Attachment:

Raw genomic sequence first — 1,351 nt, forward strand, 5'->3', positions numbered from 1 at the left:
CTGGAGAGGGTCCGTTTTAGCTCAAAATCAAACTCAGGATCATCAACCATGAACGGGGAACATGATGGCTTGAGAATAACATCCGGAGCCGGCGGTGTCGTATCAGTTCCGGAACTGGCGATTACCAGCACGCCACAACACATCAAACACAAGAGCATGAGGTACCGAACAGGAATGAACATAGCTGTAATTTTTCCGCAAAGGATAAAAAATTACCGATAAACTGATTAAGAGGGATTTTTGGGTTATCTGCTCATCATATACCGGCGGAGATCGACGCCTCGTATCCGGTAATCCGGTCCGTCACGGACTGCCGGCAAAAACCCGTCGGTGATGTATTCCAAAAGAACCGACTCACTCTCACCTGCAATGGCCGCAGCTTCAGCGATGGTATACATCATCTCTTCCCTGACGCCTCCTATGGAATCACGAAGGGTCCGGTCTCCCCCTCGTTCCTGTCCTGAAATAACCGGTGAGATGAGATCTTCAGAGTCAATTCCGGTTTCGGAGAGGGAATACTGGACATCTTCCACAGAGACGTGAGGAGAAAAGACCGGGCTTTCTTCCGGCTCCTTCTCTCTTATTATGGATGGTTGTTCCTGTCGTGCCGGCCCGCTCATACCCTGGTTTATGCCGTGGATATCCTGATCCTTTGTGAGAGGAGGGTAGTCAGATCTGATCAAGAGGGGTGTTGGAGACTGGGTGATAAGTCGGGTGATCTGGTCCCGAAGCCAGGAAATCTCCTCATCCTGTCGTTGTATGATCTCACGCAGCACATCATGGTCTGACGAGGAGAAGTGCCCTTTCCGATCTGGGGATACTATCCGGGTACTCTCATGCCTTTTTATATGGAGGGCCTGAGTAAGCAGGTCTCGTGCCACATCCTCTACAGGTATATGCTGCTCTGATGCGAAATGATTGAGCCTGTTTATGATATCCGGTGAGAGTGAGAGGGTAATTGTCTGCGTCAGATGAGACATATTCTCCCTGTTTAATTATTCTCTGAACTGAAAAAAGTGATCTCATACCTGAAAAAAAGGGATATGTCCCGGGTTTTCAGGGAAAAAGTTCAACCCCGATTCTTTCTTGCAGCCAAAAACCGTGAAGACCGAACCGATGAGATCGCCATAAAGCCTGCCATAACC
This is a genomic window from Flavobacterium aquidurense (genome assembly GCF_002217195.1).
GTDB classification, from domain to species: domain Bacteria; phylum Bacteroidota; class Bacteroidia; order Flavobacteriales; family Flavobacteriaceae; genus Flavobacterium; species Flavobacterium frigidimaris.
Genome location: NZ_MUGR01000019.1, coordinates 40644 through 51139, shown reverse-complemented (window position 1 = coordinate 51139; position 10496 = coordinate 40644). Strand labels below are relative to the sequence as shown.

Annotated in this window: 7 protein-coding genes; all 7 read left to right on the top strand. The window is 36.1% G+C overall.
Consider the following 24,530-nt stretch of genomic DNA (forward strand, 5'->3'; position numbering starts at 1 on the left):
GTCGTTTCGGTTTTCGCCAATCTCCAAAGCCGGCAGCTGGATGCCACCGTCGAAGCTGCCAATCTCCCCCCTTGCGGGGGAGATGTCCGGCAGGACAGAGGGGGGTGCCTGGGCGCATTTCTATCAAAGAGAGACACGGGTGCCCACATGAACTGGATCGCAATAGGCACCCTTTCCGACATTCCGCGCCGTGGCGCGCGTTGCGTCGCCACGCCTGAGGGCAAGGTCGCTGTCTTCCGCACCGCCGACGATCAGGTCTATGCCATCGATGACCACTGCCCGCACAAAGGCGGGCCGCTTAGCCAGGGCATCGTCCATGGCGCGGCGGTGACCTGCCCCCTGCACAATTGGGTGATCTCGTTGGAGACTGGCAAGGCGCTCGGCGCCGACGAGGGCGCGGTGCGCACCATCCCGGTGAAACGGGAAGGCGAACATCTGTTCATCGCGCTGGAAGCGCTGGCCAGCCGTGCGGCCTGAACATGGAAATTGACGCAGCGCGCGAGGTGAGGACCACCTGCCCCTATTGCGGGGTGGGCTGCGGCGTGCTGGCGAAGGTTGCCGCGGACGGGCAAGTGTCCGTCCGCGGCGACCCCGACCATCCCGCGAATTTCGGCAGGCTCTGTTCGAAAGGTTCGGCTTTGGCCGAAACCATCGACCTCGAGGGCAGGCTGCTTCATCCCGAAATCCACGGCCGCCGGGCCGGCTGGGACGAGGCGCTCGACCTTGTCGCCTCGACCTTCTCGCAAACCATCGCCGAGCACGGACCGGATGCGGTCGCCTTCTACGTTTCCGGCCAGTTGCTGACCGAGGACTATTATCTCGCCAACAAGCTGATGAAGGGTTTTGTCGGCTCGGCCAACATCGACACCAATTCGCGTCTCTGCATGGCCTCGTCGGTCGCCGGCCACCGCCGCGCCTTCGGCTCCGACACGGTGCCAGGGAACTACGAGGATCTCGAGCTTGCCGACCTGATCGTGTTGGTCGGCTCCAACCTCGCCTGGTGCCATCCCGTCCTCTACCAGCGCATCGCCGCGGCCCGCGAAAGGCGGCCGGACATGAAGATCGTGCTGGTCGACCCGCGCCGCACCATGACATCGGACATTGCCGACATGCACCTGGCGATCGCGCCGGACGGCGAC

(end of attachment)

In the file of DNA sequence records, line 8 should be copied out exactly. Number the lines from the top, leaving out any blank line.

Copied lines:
GTCGTTTCGGTTTTCGCCAATCTCCAAAGCCGGCAGCTGGATGCCACCGTCGAAGCTGCCAATCTCCCCCCTTGCGGGGGAGATGTCCGGCAGGACAGAGGGGGGTGCCTGGGCGCATTTCTATCAAAGAGAGACACGGGTGCCCACATGAACTGGATCGCAATAGGCACCCTTTCCGACATTCCGCGCCGTGGCGCGCGTTGCGTCGCCACGCCTGAGGGCAAGGTCGCTGTCTTCCGCACCGCCGACGATCAGGTCTATGCCATCGATGACCACTGCCCGCACAAAGGCGGGCCGCTTAGCCAGGGCATCGTCCATGGCGCGGCGGTGACCTGCCCCCTGCACAATTGGGTGATCTCGTTGGAGACTGGCAAGGCGCTCGGCGCCGACGAGGGCGCGGTGCGCACCATCCCGGTGAAACGGGAAGGCGAACATCTGTTCATCGCGCTGGAAGCGCTGGCCAGCCGTGCGGCCTGAACATGGAAATTGACGCAGCGCGCGAGGTGAGGACCACCTGCCCCTATTGCGGGGTGGGCTGCGGCGTGCTGGCGAAGGTTGCCGCGGACGGGCAAGTGTCCGTCCGCGGCGACCCCGACCATCCCGCGAATTTCGGCAGGCTCTGTTCGAAAGGTTCGGCTTTGGCCGAAACCATCGACCTCGAGGGCAGGCTGCTTCATCCCGAAATCCACGGCCGCCGGGCCGGCTGGGACGAGGCGCTCGACCTTGTCGCCTCGACCTTCTCGCAAACCATCGCCGAGCACGGACCGGATGCGGTCGCCTTCTACGTTTCCGGCCAGTTGCTGACCGAGGACTATTATCTCGCCAACAAGCTGATGAAGGGTTTTGTCGGCTCGGCCAACATCGACACCAATTCGCGTCTCTGCATGGCCTCGTCGGTCGCCGGCCACCGCCGCGCCTTCGGCTCCGACACGGTGCCAGGGAACTACGAGGATCTCGAGCTTGCCGACCTGATCGTGTTGGTCGGCTCCAACCTCGCCTGGTGCCATCCCGTCCTCTACCAGCGCATCGCCGCGGCCCGCGAAAGGCGGCCGGACATGAAGATCGTGCTGGTCGACCCGCGCCGCACCATGACATCGGACATTGCCGACATGCACCTGGCGATCGCGCCGGACGGCGAC